Trading ETFs on Weekly Charts

Firstly, I’m surprised this forum isn’t more active.

ETFs can be a means for investors to make bets on the various assets classes and themes and to do so without the hassles of shorting. (Many stocks are hard to borrow, and their borrow fees can be abusive.) Furthermore, betting on a whole asset class, rather than individual members of the class, means that a lot of tedious, fundamentalist work can be avoided.

There are about 3,500 ETFs. But most are redundant to each other and don’t need to be tracked. Also, there is this problem. “How many charts can one look at before eyes glaze over and good decisions are no longer being made?” Fortunately, lists of “Key Market” ETFs an be found at Seeking Alpha, and those are the ones I’ll mostly focus on in this thread.

Next problem. Most would-be investors have small money, small time, and small skills, plus, nearly everyone and their cousin tells them this lie. "This investing/trading stuff is too risky and too complicated to do one one’s own. Hence, you need to buy the advice of “experts”. I disagree, as does an investor who goes by the handle of Quill who offers his own method of making investing/trading decisions that he lays out in other forums. What I want to explore here is an even simpler version that focuses the intermediate price moves as are revealed in weekly charts.

Charlie

Our dear forum hosts, the Motley Fools, make scant effort to trade Currencies, Commodities, Countries, or Credit, or what I call the Four C’s. Instead, they focus on a fifth C, individual Companies. The hassle with trading the Four C’s is that the means to access many of them through other than futures contracts have low trading volumes, like sugar or copper whose ETFs are traded on what amounts to an “appointments only basis.” But the price moves can be sustained, and the profits, fabulous. E.g., this is the recent action in copper.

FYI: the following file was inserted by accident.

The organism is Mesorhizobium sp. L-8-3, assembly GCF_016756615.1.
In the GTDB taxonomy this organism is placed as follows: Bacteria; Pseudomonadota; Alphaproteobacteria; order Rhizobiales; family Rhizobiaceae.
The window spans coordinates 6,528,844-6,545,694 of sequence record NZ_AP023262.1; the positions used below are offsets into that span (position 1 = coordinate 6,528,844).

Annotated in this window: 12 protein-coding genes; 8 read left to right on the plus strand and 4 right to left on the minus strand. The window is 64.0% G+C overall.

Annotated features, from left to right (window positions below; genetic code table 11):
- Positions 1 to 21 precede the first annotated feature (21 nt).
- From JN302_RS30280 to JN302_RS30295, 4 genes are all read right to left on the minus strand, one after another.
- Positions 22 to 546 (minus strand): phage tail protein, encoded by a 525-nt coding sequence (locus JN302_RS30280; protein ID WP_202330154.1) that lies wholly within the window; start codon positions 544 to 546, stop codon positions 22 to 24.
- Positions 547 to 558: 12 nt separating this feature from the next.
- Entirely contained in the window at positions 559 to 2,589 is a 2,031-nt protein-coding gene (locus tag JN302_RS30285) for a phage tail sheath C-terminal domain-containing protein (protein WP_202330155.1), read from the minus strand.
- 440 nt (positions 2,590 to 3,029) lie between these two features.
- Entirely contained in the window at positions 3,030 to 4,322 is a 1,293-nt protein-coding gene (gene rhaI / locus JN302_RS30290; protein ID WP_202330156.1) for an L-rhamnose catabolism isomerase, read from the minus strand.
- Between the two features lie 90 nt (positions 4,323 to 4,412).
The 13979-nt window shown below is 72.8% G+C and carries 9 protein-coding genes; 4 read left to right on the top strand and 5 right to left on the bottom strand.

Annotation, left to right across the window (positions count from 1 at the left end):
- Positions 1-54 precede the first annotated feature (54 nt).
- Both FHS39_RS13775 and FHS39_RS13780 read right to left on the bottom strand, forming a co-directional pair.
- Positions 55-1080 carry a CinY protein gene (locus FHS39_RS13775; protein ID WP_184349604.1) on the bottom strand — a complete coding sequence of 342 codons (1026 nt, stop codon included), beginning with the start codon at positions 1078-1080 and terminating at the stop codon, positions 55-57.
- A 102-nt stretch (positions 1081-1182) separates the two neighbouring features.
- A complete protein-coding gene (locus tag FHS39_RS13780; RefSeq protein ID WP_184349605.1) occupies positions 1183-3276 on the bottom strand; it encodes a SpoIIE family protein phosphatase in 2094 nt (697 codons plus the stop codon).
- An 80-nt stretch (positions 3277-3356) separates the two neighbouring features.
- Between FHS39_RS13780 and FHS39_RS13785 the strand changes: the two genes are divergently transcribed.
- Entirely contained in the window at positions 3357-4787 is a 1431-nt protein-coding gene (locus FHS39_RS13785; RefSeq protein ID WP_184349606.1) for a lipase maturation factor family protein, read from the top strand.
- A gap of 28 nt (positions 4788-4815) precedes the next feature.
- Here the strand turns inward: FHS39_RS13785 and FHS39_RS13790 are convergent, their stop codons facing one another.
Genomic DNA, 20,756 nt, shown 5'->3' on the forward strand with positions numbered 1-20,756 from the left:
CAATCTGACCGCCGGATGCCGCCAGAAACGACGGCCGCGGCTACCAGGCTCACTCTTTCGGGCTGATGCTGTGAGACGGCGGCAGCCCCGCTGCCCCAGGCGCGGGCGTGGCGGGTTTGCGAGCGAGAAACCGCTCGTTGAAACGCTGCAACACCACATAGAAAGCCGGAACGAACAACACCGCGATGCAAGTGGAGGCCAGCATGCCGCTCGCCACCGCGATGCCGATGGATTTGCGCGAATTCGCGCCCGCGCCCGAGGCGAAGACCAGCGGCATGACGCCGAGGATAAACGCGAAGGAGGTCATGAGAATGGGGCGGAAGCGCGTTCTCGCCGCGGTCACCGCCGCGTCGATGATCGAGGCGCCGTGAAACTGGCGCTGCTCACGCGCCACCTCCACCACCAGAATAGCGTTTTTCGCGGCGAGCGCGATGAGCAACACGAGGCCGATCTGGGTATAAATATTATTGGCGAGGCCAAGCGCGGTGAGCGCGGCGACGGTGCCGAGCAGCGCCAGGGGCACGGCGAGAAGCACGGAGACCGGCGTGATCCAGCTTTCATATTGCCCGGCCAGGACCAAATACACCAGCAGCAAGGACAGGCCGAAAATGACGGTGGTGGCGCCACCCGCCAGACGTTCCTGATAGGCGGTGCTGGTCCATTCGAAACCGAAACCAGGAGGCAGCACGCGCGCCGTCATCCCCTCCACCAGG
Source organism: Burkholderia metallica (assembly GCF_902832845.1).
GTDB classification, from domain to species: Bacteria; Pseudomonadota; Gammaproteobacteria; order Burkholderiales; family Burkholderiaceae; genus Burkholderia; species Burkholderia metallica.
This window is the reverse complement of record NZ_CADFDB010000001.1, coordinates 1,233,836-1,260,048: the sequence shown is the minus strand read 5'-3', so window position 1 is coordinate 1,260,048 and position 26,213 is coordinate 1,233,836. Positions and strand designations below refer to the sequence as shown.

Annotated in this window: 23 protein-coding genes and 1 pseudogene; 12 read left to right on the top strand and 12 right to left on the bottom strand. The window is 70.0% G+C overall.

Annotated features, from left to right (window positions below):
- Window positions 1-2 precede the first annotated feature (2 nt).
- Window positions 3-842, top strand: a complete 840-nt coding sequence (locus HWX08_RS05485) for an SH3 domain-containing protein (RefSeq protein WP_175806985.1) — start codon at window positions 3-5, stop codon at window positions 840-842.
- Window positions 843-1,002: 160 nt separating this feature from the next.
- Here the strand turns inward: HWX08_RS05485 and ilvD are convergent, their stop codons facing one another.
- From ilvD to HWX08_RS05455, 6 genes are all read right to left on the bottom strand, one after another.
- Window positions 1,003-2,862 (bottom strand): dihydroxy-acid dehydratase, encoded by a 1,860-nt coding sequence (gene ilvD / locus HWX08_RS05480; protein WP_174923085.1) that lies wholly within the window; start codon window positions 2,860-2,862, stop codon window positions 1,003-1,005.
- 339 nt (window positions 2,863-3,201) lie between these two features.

The Buy/Sell rules are obvious, right? The bottom panel compares the ETF being charted with the price action in the broad market.

Next comes another hassle. “Yesterday’s market can’t be bought.” Saying what “coulda, shoulda” been done is a waste of time. What matters is what a tradable is going to do next. That means charts have to be looked at on a frequent and disciplined basis. Fortunately, if one is using weekly charts --and a limited number of them at that-- and trying to trade on only an End of Day basis using fractional shares --which only permit market orders-- then it should be possible to keep one’s investing activities confined to a few minutes of one’s evening time.

That, anyhow, is the goal with this demo project, to use a few minutes, and a few bucks, to make a few bets that might pay off a bit better than lending the money to our dear government by buying their T-bills.

Charlie